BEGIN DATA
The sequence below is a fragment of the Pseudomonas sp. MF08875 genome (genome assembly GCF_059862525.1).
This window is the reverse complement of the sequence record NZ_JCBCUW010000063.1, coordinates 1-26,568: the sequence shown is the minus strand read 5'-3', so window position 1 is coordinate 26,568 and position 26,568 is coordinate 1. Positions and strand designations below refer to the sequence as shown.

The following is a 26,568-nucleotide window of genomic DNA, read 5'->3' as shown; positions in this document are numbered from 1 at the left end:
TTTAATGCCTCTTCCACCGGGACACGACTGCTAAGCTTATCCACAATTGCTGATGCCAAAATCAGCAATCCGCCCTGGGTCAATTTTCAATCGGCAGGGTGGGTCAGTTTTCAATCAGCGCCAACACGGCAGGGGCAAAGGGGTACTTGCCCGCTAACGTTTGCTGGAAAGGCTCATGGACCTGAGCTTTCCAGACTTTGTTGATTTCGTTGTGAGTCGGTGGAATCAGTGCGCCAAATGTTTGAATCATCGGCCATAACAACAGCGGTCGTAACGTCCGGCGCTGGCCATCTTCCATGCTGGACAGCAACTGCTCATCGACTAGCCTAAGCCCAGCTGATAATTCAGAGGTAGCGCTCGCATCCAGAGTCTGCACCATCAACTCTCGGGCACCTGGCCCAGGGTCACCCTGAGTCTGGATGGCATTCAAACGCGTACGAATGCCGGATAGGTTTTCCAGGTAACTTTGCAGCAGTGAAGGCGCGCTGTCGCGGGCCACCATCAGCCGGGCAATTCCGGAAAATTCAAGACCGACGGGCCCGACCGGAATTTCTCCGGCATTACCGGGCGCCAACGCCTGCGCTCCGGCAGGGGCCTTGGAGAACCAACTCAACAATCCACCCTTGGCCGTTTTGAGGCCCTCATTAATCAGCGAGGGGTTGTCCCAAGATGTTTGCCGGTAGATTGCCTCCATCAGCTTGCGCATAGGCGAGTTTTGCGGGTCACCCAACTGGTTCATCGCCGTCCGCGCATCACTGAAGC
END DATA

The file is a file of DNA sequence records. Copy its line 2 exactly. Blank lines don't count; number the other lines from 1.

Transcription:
This window is the reverse complement of the sequence record NZ_JCBCUW010000063.1, coordinates 1-26,568: the sequence shown is the minus strand read 5'-3', so window position 1 is coordinate 26,568 and position 26,568 is coordinate 1. Positions and strand designations below refer to the sequence as shown.